It also has access to your passport or any other government-issued documents. Norwegian states that it will share the information with its sister cruise lines, as well as “third parties that have joint or cooperative marketing arrangements with us.”

Score: 563

Evite

Osana stressed that Evite had been pinned to the board before last week’s disclosure that a hacker had stolen 10 million user records and put them up for sale on the dark web.

That incident underscored Osana’s concerns over Evite’s privacy policy that states even if you close your account “we may still retain, use and disclose information associated with your account … Evite does not give you the opportunity to remove your information from our database.”

Score: 523

Mercari

Mercari is an e-commerce site similar to eBay. If you share private data with Mercari, Osana says to follow Mercari’s own advice about its privacy policy because “we will amend it from time to time as our technology services, features and business models change, so you should review our current privacy policy every time you use our service.”

Score: 566

Enterprise Rent-A-Car

Osana gave Enterprise a privacy score of Fair. The company keeps your cookies and similar data for up to three years and shares some of it with subsidiaries and business partners. That’s pretty standard. What isn’t is that now many rental cars have telematics systems that keep various data on you, including information related to your driving.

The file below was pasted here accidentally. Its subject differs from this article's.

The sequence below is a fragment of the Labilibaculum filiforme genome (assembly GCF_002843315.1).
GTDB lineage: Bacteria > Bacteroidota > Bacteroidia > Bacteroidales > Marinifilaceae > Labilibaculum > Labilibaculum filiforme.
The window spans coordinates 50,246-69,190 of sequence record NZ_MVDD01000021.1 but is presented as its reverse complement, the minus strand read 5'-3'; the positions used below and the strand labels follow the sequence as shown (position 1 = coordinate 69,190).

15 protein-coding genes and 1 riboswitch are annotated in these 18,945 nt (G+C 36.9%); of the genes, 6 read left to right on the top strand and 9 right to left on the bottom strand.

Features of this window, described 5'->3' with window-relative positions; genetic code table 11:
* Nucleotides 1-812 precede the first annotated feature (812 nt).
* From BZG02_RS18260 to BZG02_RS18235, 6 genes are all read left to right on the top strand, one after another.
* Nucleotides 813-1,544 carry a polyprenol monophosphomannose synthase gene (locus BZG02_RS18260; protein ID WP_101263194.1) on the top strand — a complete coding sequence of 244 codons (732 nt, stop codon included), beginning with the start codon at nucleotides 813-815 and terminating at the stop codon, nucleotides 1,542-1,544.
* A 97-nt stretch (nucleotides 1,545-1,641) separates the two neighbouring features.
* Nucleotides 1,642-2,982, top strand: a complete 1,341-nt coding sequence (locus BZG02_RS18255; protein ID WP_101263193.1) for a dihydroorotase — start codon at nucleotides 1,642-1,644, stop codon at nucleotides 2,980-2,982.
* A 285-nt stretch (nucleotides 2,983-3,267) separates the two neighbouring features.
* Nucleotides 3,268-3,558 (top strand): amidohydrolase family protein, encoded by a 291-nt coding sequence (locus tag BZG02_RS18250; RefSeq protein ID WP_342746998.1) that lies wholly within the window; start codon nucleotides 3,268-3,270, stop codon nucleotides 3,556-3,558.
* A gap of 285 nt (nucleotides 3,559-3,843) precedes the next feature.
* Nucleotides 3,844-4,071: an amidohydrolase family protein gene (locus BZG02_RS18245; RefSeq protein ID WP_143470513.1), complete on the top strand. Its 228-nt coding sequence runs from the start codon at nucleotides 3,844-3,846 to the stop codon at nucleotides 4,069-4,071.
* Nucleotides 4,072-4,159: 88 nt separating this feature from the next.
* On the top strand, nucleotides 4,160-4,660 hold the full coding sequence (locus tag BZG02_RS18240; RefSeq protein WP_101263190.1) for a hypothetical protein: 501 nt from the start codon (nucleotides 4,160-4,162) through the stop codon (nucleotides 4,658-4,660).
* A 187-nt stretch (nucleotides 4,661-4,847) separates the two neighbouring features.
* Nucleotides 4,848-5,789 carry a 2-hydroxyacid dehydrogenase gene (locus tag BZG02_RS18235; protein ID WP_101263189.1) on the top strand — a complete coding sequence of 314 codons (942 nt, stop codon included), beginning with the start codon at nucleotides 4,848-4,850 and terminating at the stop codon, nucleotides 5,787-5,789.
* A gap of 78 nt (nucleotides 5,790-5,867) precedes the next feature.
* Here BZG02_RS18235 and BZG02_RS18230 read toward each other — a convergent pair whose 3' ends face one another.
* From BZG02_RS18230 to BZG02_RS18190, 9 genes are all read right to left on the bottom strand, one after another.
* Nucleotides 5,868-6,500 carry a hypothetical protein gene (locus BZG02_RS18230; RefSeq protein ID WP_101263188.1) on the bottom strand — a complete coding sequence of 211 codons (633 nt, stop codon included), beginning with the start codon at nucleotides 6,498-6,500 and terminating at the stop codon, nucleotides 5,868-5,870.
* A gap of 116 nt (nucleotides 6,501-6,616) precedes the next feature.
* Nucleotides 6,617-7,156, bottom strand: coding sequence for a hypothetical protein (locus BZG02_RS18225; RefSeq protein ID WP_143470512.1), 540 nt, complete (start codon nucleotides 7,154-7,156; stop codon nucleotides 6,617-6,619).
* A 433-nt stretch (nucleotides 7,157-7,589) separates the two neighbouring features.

Here, Enterprise data says it’s not responsible for information collected by your car, so it advises you to “wipe” the car. Does the average person know how to do this? Will they remember? And, as Osana points out, what does Enterprise do with that data? The company isn’t saying. But at least Komando.com can show you how to wipe data from a car.

Score: 630

Redbox

Yes, people still rent DVDs through Redbox’s kiosks, website or app. That’s almost quaint except that the company won’t purge your information fully, even if you change it. It also doesn’t respect your browser’s do-not-track requests and shares your information with third parties.

But here’s the real scary part, Redbox’s privacy policy only covers the information you put on its site, not any other information the company collects about you on other sites. Redbox doesn’t say where it gets that additional information or what, if any, policy governs its use.

Score: 443

Gallup

The polling company’s privacy policy says it can process non-sensitive and sensitive personal information, but it doesn’t tell you which information is collected. It also uses a number of third-party cookies for advertising purposes. Gallup, however, does give you the choice of whether to accept cookies.

Score: 606

Find a company’s privacy policies anytime

Trying to find a company’s privacy policy on a website can be a time-consuming task. With that in mind, in May, Osana released its Privacy Monitor, a free browser plug-in and app available for iOS and Android. With the plug-in or app, people can manage their privacy when dealing with websites and online retailers.

The plug-in and app also provide data analysis on the privacy policies of various websites. It allows users to determine how much data they want to share with websites and service providers.

Remember, it’s not just individual companies that are collecting your data. Did you know Google tracks everything you have ever purchased online? It does, but don’t worry, we can teach you how to find and delete that information.

We can also show you how to opt-out of broker sites that collect your personal data.